When deciding what type of color standards to use for labeling a facility, it is important to know all the possible options. There are pipe marking standards for marine vessels, medical purposes, and wastewater treatment, to name a few. Unique environments may call for different color recommendations or even combinations of colors to keep employees safe and aware of their surroundings. The decision to use voluntary standards put forth by standard setting organizations like ANSI, ASME, or the NFPA, is always a prudent one, as the standards might still be mandatory by OSHA.

Carefully choosing which color standards to use is well worth the effort, as it will not be an easy feat to change later down the road. High quality pipe marking labels can last for years and if the standard within the facility is changed, replacement of all outdated pipe markings will be necessary.

Marine Pipe Marking

Sea Vessel and Marine Pipe Marking: ISO 14726:2008

As mentioned above, one of those unique pipe marking situations revolves around marine vessels. These pipe color codes can often be quite different from those that are used on land due to the use of different chemicals, and other potentially dangerous environmental hazards for those in the vessel and the aquatic life surrounding it. For those reasons, keeping in line with marine pipe color standards is important for anyone that operates these types of vessels or facilities.

ISO 14726:2008 is the standard that corresponds with marine pipe labeling. Put forth by the International Organization for Standardization as a Draft International Standard, this document describes the process of identifying the contents of piping systems on ships and marine technology by using colors. Not only will following this standard help to ensure consistency across all marine vessels, it will also help vessels stay compliant globally.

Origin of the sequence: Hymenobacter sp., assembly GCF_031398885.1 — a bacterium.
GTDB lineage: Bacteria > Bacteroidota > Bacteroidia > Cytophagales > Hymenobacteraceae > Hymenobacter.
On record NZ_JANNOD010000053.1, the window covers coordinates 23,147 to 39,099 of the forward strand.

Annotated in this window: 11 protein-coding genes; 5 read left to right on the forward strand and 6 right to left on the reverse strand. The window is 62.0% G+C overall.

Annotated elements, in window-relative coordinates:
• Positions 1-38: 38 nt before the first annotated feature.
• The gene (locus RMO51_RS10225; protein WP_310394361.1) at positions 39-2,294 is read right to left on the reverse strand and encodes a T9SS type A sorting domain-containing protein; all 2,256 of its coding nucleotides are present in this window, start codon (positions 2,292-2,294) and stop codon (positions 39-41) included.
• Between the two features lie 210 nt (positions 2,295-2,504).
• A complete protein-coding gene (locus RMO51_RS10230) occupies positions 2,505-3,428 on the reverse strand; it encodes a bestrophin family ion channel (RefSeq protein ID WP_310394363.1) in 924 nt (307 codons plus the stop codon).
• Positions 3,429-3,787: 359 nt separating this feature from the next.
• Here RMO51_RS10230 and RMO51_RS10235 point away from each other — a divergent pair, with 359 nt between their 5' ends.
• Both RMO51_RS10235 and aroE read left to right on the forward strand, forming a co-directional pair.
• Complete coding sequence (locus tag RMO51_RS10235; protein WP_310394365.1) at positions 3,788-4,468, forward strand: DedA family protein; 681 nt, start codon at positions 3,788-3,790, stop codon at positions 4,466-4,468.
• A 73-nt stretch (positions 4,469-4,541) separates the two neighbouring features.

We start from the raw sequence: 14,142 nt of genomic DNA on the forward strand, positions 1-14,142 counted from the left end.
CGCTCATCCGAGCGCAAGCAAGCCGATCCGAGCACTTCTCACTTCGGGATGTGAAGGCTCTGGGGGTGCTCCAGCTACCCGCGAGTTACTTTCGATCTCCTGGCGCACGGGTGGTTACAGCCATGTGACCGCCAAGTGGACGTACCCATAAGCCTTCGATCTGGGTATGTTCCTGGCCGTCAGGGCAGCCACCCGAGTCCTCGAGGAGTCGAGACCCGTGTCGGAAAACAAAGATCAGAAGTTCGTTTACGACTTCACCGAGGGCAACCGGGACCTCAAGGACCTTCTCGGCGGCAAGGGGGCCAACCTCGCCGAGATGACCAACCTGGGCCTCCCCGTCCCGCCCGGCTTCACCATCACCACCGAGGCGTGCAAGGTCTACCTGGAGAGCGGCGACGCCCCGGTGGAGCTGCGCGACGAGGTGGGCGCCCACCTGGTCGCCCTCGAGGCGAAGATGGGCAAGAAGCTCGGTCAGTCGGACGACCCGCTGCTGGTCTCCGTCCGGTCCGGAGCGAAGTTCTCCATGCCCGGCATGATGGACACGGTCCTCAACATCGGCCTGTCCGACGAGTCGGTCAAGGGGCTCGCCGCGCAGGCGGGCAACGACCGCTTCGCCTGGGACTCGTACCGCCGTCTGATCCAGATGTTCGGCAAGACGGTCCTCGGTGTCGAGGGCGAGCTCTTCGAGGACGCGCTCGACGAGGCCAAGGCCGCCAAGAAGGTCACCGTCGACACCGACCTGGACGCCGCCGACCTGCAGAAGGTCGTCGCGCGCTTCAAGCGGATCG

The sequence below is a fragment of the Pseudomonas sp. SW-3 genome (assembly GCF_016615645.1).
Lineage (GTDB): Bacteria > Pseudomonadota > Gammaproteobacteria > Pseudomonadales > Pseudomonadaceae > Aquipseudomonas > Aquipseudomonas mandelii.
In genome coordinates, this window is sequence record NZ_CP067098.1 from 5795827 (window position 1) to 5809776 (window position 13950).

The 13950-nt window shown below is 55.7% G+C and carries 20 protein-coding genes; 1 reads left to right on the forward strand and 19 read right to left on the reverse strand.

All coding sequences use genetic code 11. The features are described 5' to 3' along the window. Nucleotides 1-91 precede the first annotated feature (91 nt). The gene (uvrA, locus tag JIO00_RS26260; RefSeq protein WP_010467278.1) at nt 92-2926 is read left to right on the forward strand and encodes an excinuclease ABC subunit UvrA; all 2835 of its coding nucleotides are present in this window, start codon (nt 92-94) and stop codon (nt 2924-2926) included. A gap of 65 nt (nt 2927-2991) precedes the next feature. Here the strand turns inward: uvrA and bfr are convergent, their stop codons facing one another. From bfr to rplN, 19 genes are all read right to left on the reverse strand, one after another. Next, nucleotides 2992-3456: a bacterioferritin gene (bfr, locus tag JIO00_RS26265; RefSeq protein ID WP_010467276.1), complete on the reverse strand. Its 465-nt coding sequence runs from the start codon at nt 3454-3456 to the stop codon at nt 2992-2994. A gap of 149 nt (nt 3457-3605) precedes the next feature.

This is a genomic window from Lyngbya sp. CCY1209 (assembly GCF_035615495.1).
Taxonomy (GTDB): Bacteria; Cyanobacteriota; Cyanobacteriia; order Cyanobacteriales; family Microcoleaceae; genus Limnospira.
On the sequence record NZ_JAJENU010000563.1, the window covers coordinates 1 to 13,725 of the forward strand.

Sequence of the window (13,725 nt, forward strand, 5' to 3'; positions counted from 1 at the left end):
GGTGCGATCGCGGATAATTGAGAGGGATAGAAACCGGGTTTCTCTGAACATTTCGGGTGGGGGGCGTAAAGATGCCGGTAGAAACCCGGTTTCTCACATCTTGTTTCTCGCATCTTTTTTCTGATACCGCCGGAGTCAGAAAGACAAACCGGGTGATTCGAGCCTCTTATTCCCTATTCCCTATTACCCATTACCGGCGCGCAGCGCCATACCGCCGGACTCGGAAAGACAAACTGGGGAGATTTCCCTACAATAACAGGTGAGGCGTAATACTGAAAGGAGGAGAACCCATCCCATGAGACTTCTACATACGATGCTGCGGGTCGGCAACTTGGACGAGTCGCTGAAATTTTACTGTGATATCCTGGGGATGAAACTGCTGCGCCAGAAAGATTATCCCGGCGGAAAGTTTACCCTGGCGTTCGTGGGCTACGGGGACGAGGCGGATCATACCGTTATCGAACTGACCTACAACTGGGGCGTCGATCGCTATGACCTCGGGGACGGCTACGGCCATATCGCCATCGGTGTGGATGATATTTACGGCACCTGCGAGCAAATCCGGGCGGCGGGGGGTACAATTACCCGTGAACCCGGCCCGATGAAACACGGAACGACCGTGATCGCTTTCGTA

Documenting Facility Specific Pipe Marking Standards

Once a pipe marking standard has been implemented and established within a facility, it is highly recommended that the employer create a document with all the pertinent pipe marking information for their employees. This book, chart, PDF, or physical sign should clearly communicate the color meanings, any abbreviations or number sequences, what they are used for, and when they should be used. A set pipe marking code will allow a facility, and all its departments, to have everything they need to make the environment as safe as possible.

Knowing that facilities globally will use varying pipe marking standards, the collective use of a pipe marking key or chart for the benefit of the employees, will improve the same core areas of safety. To elaborate, a displayed pipe marking code may help with the following: